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The Importance Of Teaching Democracy

By Alex Ray

When you go to the polls and vote this November, the best thing you could do for America is to bring your children or grandchildren with you. Explain to them what you are doing - and why stepping into that little closeted booth is important to your life and theirs as well.

It is the first step in establishing an important family tradition of civic responsibility. Studies have shown that children who go to the polls with their parents are more likely to vote when they become adults. The drop-off in younger voters (18-25) signals problems for future generations because our system of government is a participatory democracy. By not participating, we are leaving it to others to decide important components of our lives.

Going to the Polls

Politics affects everything we do: the air we breathe, the water we drink, the amount of taxes we pay, the quality of the roads upon which we drive and the kind of education our children and grandchildren receive, just to name a few.

Civic responsibility, of which voting is the most important, is a learned social behavior. The founding precept of our public education system was to preserve and promote a democratic society. Unfortunately, the teaching of civics in schools across the country has lost favor after the educational reforms of the 1960s. Today, the majority of states do not require students to take even one semester in American government. Is it any wonder why younger Americans don’t vote?

More teens can name the Three Stooges than the three branches of government. They know who founded Microsoft but not who fathered the Constitution. They think that Springfield is home to Bart Simpson, not Abraham Lincoln.

More teens can name the Three Stooges than the three branches of government.Our nation's young people are appallingly ignorant of American history, civics and the workings of government. In the last national assessment test in history, only 18 percent of fourth graders, 17 percent of eighth graders, and 11 percent of 12th graders demonstrated what is loosely termed "proficiency”. 59 percent of 4th graders do not know why Pilgrims and Puritans first voyaged to America; 68 percent of 4th graders can't name the first 13 colonies and 90 percent of 8th graders can't recount anything about the debates of the constitutional convention.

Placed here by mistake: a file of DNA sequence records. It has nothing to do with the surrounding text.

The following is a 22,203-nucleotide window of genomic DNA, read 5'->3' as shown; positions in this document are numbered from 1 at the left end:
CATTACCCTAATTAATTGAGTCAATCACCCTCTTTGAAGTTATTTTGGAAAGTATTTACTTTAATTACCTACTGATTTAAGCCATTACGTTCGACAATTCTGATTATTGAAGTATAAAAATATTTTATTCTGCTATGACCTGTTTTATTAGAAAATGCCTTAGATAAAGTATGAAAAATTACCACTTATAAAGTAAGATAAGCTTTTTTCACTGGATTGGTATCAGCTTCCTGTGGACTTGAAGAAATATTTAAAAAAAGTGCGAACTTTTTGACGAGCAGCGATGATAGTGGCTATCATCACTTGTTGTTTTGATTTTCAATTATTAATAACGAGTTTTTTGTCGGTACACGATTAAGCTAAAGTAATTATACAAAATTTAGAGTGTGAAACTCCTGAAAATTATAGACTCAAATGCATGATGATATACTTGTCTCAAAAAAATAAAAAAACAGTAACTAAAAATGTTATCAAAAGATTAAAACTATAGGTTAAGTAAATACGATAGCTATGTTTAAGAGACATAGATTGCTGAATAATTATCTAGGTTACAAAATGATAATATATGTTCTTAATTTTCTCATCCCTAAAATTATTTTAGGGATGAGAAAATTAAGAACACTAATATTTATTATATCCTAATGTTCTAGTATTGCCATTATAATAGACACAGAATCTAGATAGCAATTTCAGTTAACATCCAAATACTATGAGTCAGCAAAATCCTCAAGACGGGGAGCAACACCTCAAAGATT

Students cannot be expected to develop a sense of civic responsibility if they don't understand the core institutions that preserve democracy. There are some schools that take democracy and voting seriously. They provide events through which children learn about our democratic process, such as mock elections with classmates representing the views of candidates. Many of these school elections reflect the same percentages of votes their parents cast. I have been in campaigns where candidates have briefed students representing them and provided materials for the school elections. That is how serious some of these “mock elections” are taken.

Learning the election process in schools and at home can only serve to bring about greater participation when these children and teenagers go out into the world.

Our students must learn first-hand about the power to influence changes in our government. We need only look back to the 60’s and 70’s to see how citizen activism changed our nation. The passage in Congress of the historic civil rights legislation in 1964 was a result of civic activism. Tens of thousands of people took to the streets to protest racial inequalities in our institutions. It was the largest demonstration of civic activism since our forefathers dumped tea in the Boston Harbor to protest the taxes levied by England on the colonists.

Our students must learn first-hand about the power to influence changes in our government.Don Laws, a political science professor emeritus at Southern Oregon University believes helping kids understand politics is important to the basic survival of democracy. “It may seem like a tall order to discuss national politics with future voters more concerned about cartoons and Little League,” Law wrote, “but parents should begin with preschool-age children and focus on issues they can relate to.” Law defines politics as ‘group decision-making’ and teaching young children how to work together and make important decisions within the family is a vital step in preparing them for democracy. A decision as basic as where the family takes their summer vacation is a good example of Professor Law’s theory.